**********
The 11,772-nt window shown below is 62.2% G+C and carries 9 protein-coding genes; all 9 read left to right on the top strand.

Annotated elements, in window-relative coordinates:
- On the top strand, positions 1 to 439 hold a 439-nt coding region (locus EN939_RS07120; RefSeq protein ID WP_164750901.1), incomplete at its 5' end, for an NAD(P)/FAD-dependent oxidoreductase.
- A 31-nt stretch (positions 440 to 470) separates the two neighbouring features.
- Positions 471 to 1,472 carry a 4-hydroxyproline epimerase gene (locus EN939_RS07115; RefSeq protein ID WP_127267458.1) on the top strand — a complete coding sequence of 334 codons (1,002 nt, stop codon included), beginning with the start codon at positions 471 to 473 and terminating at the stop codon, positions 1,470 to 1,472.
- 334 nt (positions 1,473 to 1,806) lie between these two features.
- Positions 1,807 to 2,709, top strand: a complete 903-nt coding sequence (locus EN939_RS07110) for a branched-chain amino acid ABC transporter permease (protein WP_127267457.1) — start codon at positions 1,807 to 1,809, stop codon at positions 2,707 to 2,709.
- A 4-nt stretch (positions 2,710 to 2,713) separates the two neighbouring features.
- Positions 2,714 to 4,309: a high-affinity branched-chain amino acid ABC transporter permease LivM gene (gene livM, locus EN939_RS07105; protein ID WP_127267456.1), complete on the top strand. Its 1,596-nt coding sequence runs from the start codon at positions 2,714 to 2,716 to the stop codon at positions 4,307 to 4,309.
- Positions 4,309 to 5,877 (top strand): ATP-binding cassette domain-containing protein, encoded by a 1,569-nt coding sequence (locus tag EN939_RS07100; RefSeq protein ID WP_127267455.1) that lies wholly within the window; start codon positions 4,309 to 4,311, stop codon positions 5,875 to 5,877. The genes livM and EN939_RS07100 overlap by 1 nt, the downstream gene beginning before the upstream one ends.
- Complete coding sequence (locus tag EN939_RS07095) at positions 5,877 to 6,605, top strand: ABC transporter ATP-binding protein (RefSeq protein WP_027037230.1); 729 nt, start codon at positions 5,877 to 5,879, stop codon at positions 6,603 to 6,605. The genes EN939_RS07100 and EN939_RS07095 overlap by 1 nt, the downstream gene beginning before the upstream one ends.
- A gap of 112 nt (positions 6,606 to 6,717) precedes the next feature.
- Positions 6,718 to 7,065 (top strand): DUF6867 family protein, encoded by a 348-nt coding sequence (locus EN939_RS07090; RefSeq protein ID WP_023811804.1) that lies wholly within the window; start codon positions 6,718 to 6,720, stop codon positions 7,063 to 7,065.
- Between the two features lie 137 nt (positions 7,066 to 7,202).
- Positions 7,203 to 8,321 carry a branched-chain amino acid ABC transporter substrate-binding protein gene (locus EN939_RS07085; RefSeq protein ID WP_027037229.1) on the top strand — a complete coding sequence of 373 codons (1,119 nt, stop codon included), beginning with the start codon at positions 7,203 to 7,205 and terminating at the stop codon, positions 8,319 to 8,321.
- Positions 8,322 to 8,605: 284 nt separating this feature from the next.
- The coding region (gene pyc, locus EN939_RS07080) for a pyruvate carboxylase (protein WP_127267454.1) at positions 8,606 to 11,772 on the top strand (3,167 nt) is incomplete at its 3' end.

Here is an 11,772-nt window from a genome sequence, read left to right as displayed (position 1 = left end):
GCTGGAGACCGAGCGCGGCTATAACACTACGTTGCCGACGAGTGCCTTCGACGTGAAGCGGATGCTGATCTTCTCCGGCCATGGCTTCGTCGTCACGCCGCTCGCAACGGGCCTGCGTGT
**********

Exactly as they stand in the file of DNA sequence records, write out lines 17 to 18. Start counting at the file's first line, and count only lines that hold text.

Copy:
- The coding region (gene pyc, locus EN939_RS07080) for a pyruvate carboxylase (protein WP_127267454.1) at positions 8,606 to 11,772 on the top strand (3,167 nt) is incomplete at its 3' end.

Here is an 11,772-nt window from a genome sequence, read left to right as displayed (position 1 = left end):